Who Should Be Able to Sign on Your Account?

What's a signature worth? If you are world-famous, say, a sports celebrity, your John Hancock could command thousands of dollars at trade conventions.

But what's a signature worth if you're not a celebrity? In the case of registration forms for mutual funds and other investments, what you sign, or don't sign, may mean the difference between getting your money back with interest or getting nothing back at all.

The signature on financial documents is the bottom line, in terms of establishing ownership of an account, says Maria Crawford Scott, editor of the AAII Journal, a monthly review published by the American Association of Individual Investors, a small-investors group in Chicago. An investor's objective in establishing an account, she says, "will determine how you sign as well as who signs."

Ostensibly, there is little confusion about opening mutual fund accounts. Most prospectuses require that the account holder sign at the bottom of the registration form, usually also listing a Social Security number. But should your spouse sign too and be a registered owner? What about children, or other relatives? When should they be listed?

In dealing with ownership of accounts, it is best to check with your attorney or financial adviser. Still, retirement experts note several basic rules about signatures:

Taxable accounts. Usually both spouses should be listed as co-owners. In the event of death of either party, the account automatically transfers to the surviving spouse, thus avoiding probate.

Tax-deferred retirement accounts. Only one party can usually establish the account, so only one signature is required. But the party can establish a right of survivorship (a beneficiary), such as a spouse. The account then automatically transfers over, again avoiding probate.

Anticipating legal problems. If you have any concern about impending legal difficulties, you might want to establish an account separate from your spouse, experts say.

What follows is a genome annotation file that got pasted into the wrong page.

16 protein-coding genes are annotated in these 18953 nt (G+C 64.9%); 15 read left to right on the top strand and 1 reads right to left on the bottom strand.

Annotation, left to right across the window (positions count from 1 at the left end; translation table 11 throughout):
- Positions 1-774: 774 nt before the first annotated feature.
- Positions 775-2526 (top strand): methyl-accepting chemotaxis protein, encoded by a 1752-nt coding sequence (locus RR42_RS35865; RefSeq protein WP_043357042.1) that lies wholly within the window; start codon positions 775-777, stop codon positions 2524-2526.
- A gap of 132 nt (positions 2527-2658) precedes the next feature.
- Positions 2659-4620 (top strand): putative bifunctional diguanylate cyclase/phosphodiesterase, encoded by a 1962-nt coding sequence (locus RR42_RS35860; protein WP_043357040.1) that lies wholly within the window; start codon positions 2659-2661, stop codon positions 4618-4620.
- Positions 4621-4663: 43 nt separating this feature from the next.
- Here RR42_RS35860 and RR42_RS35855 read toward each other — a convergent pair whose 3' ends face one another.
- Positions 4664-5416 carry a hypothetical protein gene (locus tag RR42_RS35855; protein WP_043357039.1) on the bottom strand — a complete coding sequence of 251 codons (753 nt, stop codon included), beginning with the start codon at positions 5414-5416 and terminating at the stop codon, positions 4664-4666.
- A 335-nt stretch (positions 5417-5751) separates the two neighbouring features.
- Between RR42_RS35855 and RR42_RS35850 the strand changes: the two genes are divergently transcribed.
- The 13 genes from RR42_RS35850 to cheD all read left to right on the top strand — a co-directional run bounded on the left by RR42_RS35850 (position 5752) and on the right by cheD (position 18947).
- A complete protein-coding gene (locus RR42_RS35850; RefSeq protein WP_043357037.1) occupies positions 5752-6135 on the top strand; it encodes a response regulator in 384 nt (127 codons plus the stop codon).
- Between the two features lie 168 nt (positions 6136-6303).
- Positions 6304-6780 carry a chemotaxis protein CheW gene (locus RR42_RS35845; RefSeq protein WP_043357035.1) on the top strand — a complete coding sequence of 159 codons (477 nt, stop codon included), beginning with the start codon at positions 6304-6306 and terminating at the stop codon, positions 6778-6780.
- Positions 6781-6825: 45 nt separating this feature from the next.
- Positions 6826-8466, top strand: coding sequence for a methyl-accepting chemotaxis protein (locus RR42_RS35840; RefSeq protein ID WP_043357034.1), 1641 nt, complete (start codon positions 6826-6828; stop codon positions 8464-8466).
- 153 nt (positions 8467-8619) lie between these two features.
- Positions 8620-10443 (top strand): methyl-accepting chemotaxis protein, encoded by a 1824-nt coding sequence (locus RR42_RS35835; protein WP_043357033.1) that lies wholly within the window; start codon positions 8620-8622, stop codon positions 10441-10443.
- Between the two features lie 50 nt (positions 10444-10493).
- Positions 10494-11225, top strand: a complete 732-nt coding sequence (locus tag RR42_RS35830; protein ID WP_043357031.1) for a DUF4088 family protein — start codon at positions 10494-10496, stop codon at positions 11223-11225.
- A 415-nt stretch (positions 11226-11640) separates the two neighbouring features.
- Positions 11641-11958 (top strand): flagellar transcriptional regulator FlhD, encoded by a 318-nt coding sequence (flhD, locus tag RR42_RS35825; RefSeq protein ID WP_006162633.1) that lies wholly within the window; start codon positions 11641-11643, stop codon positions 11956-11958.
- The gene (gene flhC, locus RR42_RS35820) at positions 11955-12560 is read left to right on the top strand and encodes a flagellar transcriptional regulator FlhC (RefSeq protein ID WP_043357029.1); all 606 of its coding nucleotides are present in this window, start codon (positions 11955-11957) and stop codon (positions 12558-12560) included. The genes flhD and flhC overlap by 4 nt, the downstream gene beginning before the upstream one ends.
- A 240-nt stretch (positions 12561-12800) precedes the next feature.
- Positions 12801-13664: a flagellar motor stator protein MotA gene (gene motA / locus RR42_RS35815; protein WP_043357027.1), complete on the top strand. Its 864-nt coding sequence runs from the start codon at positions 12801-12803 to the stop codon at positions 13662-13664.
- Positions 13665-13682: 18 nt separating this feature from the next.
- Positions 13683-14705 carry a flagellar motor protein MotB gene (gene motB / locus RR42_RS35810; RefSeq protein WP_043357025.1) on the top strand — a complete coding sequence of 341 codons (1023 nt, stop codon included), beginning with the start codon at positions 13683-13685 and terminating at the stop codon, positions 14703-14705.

Example: You might wish to make it harder for a creditor to attach your account because of lawsuits brought against your spouse, or if you might divorce. Having a separate account will not prevent any subsequent suit against you, or your account; but it might make it harder for such a lawsuit to be brought.

It can "buy you some time," in terms of gaining access to the account, says one financial adviser.

If an account is registered solely in your name, you will be responsible for all taxes on dividends and capital gains.

Partnerships. If one spouse is a member of a business partnership, the funds are usually registered in the name of the non-partnership spouse. In partnerships, lawsuits often can be brought against the personal assets of all partners.

Holding down tax liabilities. You might also want to consider separate accounts if you plan to file income-tax returns separately to lower total family taxes. This may occur if one spouse earns much more than the other. Check with an accountant or tax planner.

Listing relatives. Sometimes listing relatives can make sense, such as if the primary owner is older and could become incapacitated. Having an adult child or other relative also sign provides immediate access to the account by the other adult. But you have any doubts, it might be better to keep relatives' names off the account, and instead have your lawyer draft a power of attorney, giving them strictly defined legal rights over your finances in event of your disability.

A person can also establish a custodial account for younger children, say to fund a child's college education. Gains are typically taxed at the child's tax rate, which is usually lower than for an adult. But, remember, most custodial accounts are considered irrevocable gifts. Thus, when the child reaches maturity, he or she may use the money for a purpose you had never intended. And if the goal is to save for college, be warned that the account could make it harder to get financial aid.

If your account has check-writing privileges, remember to fill out a signature card for all parties whose names appear on the check.

Finally, there is a special tax advantage for having the account in a single name, notes Porter Pierpont Morgan, an investment strategist at Liberty Financial Companies, Boston. The full value of your holdings can pass to heirs without capital-gains tax on the appreciation. This is called the stepped-up cost basis. (There could still be an estate tax on your estate, however.)

If you held a mutual fund in a joint account with your wife and died, your wife - while quickly gaining control of the entire account - would still only have the stepped-up cost basis applied to your half of the estate. If she were to redeem or sell the account prior to her death, she would generally have to pay capital-gains taxes on profits from her half of the estate.

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